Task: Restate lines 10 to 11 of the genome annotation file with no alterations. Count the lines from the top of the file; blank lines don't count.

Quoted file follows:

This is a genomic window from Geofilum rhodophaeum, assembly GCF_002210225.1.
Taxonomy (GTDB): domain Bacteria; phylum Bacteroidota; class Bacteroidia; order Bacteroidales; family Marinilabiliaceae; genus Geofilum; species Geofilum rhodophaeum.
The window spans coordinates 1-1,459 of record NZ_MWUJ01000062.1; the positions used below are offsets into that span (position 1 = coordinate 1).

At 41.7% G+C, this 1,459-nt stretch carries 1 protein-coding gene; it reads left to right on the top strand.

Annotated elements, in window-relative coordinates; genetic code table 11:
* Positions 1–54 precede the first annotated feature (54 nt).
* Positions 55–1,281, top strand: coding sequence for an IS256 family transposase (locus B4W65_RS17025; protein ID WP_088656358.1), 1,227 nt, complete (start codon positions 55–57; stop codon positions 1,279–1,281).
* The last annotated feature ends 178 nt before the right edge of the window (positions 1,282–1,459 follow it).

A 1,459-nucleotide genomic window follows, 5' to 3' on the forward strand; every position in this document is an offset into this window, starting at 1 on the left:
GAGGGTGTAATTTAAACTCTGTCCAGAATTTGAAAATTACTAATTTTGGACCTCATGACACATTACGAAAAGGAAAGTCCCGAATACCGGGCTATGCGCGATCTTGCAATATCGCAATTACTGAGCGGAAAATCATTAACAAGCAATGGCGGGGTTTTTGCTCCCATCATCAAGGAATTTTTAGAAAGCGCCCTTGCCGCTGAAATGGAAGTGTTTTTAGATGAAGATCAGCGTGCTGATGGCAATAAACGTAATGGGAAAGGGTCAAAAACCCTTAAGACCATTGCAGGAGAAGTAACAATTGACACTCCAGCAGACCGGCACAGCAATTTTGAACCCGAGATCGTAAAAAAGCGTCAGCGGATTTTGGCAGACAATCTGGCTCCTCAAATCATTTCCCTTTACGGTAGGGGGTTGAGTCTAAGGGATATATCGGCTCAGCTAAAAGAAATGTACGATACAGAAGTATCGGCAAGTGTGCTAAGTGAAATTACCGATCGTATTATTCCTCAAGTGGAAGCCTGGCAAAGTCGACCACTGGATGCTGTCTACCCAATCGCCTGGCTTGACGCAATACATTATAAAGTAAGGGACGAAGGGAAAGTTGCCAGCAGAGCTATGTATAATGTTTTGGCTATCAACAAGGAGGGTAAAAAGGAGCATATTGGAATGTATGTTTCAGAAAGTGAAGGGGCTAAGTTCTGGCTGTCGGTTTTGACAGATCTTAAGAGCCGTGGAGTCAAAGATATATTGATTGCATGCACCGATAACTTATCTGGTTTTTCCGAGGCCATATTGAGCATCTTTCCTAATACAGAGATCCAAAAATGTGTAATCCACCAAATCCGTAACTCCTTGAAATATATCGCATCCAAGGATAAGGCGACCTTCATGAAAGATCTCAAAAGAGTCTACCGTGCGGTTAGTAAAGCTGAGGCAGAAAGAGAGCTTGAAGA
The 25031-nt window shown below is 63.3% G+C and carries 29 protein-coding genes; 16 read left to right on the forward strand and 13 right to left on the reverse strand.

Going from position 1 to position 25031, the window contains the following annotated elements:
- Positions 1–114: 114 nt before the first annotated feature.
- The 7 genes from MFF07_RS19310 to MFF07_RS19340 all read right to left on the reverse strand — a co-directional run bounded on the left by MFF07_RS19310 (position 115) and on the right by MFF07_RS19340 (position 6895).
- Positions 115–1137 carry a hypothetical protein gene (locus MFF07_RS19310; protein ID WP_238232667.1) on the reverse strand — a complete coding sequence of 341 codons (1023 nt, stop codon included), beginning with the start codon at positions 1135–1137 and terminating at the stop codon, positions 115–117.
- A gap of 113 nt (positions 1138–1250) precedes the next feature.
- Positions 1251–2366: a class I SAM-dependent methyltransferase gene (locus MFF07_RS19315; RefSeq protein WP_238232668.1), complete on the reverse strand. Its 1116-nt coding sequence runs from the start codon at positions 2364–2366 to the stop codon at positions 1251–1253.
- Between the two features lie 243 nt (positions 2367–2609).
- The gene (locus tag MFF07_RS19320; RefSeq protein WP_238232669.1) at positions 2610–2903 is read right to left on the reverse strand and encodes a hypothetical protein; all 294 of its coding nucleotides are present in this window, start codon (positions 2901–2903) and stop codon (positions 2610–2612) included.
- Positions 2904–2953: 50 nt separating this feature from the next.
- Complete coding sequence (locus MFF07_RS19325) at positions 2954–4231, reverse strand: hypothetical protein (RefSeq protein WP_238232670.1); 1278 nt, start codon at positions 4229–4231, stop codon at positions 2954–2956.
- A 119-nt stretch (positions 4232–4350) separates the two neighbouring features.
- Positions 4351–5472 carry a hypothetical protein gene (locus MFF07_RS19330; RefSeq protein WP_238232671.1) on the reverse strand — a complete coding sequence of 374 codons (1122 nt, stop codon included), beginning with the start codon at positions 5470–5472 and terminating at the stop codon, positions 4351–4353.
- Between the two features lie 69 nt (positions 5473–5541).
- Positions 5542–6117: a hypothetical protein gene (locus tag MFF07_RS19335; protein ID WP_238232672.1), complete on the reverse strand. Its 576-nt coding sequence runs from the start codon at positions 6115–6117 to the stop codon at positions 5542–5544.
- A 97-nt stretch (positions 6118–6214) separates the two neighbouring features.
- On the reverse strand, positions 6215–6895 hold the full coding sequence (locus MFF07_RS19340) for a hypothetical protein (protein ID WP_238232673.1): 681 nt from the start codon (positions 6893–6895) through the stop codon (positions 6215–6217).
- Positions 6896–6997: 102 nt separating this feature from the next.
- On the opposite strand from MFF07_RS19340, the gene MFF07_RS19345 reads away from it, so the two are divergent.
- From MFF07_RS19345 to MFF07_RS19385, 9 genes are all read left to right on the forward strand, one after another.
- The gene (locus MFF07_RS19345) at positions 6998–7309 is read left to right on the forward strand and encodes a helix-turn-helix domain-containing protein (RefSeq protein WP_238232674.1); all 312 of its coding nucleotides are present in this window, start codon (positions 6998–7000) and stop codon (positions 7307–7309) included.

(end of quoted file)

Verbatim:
GAGGGTGTAATTTAAACTCTGTCCAGAATTTGAAAATTACTAATTTTGGACCTCATGACACATTACGAAAAGGAAAGTCCCGAATACCGGGCTATGCGCGATCTTGCAATATCGCAATTACTGAGCGGAAAATCATTAACAAGCAATGGCGGGGTTTTTGCTCCCATCATCAAGGAATTTTTAGAAAGCGCCCTTGCCGCTGAAATGGAAGTGTTTTTAGATGAAGATCAGCGTGCTGATGGCAATAAACGTAATGGGAAAGGGTCAAAAACCCTTAAGACCATTGCAGGAGAAGTAACAATTGACACTCCAGCAGACCGGCACAGCAATTTTGAACCCGAGATCGTAAAAAAGCGTCAGCGGATTTTGGCAGACAATCTGGCTCCTCAAATCATTTCCCTTTACGGTAGGGGGTTGAGTCTAAGGGATATATCGGCTCAGCTAAAAGAAATGTACGATACAGAAGTATCGGCAAGTGTGCTAAGTGAAATTACCGATCGTATTATTCCTCAAGTGGAAGCCTGGCAAAGTCGACCACTGGATGCTGTCTACCCAATCGCCTGGCTTGACGCAATACATTATAAAGTAAGGGACGAAGGGAAAGTTGCCAGCAGAGCTATGTATAATGTTTTGGCTATCAACAAGGAGGGTAAAAAGGAGCATATTGGAATGTATGTTTCAGAAAGTGAAGGGGCTAAGTTCTGGCTGTCGGTTTTGACAGATCTTAAGAGCCGTGGAGTCAAAGATATATTGATTGCATGCACCGATAACTTATCTGGTTTTTCCGAGGCCATATTGAGCATCTTTCCTAATACAGAGATCCAAAAATGTGTAATCCACCAAATCCGTAACTCCTTGAAATATATCGCATCCAAGGATAAGGCGACCTTCATGAAAGATCTCAAAAGAGTCTACCGTGCGGTTAGTAAAGCTGAGGCAGAAAGAGAGCTTGAAGA
The 25031-nt window shown below is 63.3% G+C and carries 29 protein-coding genes; 16 read left to right on the forward strand and 13 right to left on the reverse strand.